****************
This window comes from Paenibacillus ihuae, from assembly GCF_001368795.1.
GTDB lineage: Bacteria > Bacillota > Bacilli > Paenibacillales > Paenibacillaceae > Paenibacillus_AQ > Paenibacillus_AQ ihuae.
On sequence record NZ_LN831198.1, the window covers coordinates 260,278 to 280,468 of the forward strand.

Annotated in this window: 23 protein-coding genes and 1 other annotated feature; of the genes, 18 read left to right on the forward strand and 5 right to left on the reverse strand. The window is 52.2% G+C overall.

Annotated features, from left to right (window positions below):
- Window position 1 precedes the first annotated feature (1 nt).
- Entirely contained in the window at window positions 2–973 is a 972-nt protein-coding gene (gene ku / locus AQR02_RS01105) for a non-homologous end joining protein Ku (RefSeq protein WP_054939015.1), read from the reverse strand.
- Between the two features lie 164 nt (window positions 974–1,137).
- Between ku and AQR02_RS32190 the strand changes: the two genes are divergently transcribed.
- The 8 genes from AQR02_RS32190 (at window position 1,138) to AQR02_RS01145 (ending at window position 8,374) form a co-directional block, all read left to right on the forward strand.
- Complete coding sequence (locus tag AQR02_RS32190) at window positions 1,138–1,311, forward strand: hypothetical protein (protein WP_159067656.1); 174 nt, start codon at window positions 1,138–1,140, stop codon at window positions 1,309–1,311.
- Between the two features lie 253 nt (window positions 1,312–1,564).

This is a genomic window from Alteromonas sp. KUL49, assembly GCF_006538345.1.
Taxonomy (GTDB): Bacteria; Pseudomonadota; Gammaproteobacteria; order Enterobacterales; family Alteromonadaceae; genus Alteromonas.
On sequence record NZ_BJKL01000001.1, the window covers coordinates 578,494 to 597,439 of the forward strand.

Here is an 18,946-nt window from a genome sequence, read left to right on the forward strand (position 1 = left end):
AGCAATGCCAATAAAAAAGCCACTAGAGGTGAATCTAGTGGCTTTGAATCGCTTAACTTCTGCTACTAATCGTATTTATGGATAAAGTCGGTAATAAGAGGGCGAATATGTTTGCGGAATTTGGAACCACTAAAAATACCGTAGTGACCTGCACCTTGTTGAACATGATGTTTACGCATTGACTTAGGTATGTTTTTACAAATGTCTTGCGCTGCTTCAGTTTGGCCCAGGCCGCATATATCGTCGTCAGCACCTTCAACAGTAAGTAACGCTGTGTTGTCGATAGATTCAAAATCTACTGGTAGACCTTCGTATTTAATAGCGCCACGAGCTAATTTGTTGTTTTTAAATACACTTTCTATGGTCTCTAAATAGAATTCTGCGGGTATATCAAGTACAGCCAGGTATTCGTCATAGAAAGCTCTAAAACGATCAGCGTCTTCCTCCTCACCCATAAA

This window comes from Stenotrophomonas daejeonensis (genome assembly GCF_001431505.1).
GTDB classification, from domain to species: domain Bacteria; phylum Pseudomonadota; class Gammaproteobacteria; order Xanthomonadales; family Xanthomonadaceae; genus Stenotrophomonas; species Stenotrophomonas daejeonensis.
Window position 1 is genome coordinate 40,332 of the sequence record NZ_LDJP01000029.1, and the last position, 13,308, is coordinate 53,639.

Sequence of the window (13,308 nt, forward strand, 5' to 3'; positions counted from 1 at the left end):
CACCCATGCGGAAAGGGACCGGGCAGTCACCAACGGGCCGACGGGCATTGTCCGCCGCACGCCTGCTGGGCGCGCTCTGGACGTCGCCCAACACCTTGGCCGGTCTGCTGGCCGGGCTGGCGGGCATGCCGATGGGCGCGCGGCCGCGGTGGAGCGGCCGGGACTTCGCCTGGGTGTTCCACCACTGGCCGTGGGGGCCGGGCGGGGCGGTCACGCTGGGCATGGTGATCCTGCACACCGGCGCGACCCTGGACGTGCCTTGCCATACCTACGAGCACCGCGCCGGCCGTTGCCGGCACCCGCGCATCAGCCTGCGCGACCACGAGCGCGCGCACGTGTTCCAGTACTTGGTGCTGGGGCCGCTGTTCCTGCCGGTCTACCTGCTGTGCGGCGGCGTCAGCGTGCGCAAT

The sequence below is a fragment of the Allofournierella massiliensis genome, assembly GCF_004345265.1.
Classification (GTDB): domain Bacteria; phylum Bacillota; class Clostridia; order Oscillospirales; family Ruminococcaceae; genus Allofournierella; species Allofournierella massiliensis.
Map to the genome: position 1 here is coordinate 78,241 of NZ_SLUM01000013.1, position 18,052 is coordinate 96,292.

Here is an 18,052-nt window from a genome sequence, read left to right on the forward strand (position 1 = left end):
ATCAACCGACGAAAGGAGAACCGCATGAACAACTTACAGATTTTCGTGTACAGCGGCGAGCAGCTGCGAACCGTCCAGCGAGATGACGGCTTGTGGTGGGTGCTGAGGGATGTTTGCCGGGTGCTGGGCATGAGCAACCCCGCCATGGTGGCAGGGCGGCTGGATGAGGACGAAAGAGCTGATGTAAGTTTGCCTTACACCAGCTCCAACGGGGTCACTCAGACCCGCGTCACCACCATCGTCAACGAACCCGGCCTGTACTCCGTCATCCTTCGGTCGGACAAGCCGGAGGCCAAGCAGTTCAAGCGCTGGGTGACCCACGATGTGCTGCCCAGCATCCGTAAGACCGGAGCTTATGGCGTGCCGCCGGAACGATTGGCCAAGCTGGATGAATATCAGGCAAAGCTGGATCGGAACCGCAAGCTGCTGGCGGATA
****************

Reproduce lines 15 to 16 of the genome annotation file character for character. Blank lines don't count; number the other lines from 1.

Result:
On sequence record NZ_BJKL01000001.1, the window covers coordinates 578,494 to 597,439 of the forward strand.

Here is an 18,946-nt window from a genome sequence, read left to right on the forward strand (position 1 = left end):